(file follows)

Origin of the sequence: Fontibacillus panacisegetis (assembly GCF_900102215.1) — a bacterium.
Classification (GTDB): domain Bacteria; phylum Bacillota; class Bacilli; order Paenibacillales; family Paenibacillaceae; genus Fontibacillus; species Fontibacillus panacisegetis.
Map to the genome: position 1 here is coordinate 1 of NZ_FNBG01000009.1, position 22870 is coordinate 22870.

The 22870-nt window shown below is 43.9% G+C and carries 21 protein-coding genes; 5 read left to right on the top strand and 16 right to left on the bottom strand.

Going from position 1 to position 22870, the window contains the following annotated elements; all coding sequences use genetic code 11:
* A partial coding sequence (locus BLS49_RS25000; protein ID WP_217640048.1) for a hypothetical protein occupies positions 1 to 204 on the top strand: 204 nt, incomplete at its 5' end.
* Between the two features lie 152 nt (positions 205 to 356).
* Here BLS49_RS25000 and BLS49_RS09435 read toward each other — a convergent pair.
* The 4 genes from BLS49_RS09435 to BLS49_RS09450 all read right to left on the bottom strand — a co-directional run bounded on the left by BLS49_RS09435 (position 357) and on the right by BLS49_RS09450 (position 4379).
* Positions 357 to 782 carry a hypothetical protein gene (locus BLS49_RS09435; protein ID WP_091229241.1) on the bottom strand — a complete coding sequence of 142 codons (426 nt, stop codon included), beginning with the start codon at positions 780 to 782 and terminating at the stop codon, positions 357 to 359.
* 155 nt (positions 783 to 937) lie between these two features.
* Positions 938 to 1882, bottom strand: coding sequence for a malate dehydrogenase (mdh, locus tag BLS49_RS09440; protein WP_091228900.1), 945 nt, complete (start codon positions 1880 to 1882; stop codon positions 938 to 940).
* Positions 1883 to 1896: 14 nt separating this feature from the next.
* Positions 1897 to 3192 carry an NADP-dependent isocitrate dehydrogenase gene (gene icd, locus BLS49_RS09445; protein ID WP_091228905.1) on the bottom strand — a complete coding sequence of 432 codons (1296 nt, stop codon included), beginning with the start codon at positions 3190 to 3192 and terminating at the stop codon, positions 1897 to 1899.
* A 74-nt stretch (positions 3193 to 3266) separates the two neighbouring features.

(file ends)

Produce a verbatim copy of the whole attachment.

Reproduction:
Origin of the sequence: Fontibacillus panacisegetis (assembly GCF_900102215.1) — a bacterium.
Classification (GTDB): domain Bacteria; phylum Bacillota; class Bacilli; order Paenibacillales; family Paenibacillaceae; genus Fontibacillus; species Fontibacillus panacisegetis.
Map to the genome: position 1 here is coordinate 1 of NZ_FNBG01000009.1, position 22870 is coordinate 22870.

The 22870-nt window shown below is 43.9% G+C and carries 21 protein-coding genes; 5 read left to right on the top strand and 16 right to left on the bottom strand.

Going from position 1 to position 22870, the window contains the following annotated elements; all coding sequences use genetic code 11:
* A partial coding sequence (locus BLS49_RS25000; protein ID WP_217640048.1) for a hypothetical protein occupies positions 1 to 204 on the top strand: 204 nt, incomplete at its 5' end.
* Between the two features lie 152 nt (positions 205 to 356).
* Here BLS49_RS25000 and BLS49_RS09435 read toward each other — a convergent pair.
* The 4 genes from BLS49_RS09435 to BLS49_RS09450 all read right to left on the bottom strand — a co-directional run bounded on the left by BLS49_RS09435 (position 357) and on the right by BLS49_RS09450 (position 4379).
* Positions 357 to 782 carry a hypothetical protein gene (locus BLS49_RS09435; protein ID WP_091229241.1) on the bottom strand — a complete coding sequence of 142 codons (426 nt, stop codon included), beginning with the start codon at positions 780 to 782 and terminating at the stop codon, positions 357 to 359.
* 155 nt (positions 783 to 937) lie between these two features.
* Positions 938 to 1882, bottom strand: coding sequence for a malate dehydrogenase (mdh, locus tag BLS49_RS09440; protein WP_091228900.1), 945 nt, complete (start codon positions 1880 to 1882; stop codon positions 938 to 940).
* Positions 1883 to 1896: 14 nt separating this feature from the next.
* Positions 1897 to 3192 carry an NADP-dependent isocitrate dehydrogenase gene (gene icd, locus BLS49_RS09445; protein ID WP_091228905.1) on the bottom strand — a complete coding sequence of 432 codons (1296 nt, stop codon included), beginning with the start codon at positions 3190 to 3192 and terminating at the stop codon, positions 1897 to 1899.
* A 74-nt stretch (positions 3193 to 3266) separates the two neighbouring features.